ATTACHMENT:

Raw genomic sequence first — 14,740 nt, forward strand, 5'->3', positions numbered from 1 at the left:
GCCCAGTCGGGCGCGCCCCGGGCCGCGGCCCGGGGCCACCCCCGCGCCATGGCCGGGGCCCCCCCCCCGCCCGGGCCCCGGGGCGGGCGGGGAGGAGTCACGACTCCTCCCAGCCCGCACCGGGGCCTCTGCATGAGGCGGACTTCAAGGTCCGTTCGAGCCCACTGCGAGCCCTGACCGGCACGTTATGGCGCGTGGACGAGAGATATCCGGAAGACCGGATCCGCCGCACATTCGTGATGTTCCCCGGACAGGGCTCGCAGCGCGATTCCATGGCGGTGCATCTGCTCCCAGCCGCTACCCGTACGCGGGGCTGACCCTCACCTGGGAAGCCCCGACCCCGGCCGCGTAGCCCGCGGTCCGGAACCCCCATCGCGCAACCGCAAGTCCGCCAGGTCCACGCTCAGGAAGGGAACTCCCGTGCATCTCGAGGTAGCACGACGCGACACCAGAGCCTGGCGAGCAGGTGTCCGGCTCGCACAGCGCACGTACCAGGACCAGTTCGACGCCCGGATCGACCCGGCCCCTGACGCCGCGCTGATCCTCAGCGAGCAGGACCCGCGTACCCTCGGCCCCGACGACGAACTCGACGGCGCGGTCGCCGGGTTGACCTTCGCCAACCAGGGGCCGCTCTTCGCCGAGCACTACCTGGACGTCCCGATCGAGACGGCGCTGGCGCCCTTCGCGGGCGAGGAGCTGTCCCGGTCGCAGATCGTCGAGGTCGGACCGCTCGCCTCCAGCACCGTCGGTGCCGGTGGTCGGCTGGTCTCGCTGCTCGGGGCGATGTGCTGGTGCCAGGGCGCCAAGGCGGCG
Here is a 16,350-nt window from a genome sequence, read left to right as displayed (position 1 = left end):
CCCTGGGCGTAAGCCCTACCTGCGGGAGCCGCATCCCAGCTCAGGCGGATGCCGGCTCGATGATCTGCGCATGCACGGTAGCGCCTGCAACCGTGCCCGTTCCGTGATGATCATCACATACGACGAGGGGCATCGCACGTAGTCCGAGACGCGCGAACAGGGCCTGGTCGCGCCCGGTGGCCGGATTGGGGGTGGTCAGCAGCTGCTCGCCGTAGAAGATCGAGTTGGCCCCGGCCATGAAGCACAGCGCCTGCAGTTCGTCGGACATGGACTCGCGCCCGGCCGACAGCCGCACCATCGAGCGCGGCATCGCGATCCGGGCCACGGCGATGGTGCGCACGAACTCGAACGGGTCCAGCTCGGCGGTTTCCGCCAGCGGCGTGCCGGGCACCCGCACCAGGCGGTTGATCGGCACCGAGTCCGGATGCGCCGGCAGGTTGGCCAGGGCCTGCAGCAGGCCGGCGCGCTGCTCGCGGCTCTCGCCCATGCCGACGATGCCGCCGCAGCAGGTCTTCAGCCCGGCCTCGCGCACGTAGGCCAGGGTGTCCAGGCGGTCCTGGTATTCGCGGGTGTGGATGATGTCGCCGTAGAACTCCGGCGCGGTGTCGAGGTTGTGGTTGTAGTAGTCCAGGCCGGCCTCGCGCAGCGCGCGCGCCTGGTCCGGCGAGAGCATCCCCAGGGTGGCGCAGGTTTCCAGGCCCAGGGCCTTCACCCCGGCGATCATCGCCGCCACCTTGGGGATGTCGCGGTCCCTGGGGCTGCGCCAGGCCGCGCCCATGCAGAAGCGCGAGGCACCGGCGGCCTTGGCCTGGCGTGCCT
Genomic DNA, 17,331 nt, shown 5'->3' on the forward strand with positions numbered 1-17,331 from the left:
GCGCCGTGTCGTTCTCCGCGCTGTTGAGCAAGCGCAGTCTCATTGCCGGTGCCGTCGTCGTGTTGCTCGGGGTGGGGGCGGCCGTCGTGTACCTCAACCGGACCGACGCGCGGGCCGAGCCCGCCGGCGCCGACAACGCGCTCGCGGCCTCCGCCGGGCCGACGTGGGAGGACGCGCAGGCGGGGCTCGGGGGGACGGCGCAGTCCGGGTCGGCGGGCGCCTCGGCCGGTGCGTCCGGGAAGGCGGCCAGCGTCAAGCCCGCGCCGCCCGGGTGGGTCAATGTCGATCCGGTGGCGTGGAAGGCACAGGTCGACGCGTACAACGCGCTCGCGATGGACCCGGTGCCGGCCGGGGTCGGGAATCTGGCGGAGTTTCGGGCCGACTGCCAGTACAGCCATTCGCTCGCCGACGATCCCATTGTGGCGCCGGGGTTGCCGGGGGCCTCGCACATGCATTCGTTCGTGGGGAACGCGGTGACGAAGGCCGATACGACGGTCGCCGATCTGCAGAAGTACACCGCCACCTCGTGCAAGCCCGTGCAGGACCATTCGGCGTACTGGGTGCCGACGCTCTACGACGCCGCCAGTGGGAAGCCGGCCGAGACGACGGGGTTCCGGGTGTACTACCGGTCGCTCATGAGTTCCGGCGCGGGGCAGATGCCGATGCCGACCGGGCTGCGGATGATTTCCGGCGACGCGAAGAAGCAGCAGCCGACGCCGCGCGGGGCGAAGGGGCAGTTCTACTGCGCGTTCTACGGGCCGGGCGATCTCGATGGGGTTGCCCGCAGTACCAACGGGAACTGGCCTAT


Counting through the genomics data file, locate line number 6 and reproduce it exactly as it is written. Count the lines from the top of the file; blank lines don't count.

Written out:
GCGCCGTGTCGTTCTCCGCGCTGTTGAGCAAGCGCAGTCTCATTGCCGGTGCCGTCGTCGTGTTGCTCGGGGTGGGGGCGGCCGTCGTGTACCTCAACCGGACCGACGCGCGGGCCGAGCCCGCCGGCGCCGACAACGCGCTCGCGGCCTCCGCCGGGCCGACGTGGGAGGACGCGCAGGCGGGGCTCGGGGGGACGGCGCAGTCCGGGTCGGCGGGCGCCTCGGCCGGTGCGTCCGGGAAGGCGGCCAGCGTCAAGCCCGCGCCGCCCGGGTGGGTCAATGTCGATCCGGTGGCGTGGAAGGCACAGGTCGACGCGTACAACGCGCTCGCGATGGACCCGGTGCCGGCCGGGGTCGGGAATCTGGCGGAGTTTCGGGCCGACTGCCAGTACAGCCATTCGCTCGCCGACGATCCCATTGTGGCGCCGGGGTTGCCGGGGGCCTCGCACATGCATTCGTTCGTGGGGAACGCGGTGACGAAGGCCGATACGACGGTCGCCGATCTGCAGAAGTACACCGCCACCTCGTGCAAGCCCGTGCAGGACCATTCGGCGTACTGGGTGCCGACGCTCTACGACGCCGCCAGTGGGAAGCCGGCCGAGACGACGGGGTTCCGGGTGTACTACCGGTCGCTCATGAGTTCCGGCGCGGGGCAGATGCCGATGCCGACCGGGCTGCGGATGATTTCCGGCGACGCGAAGAAGCAGCAGCCGACGCCGCGCGGGGCGAAGGGGCAGTTCTACTGCGCGTTCTACGGGCCGGGCGATCTCGATGGGGTTGCCCGCAGTACCAACGGGAACTGGCCTAT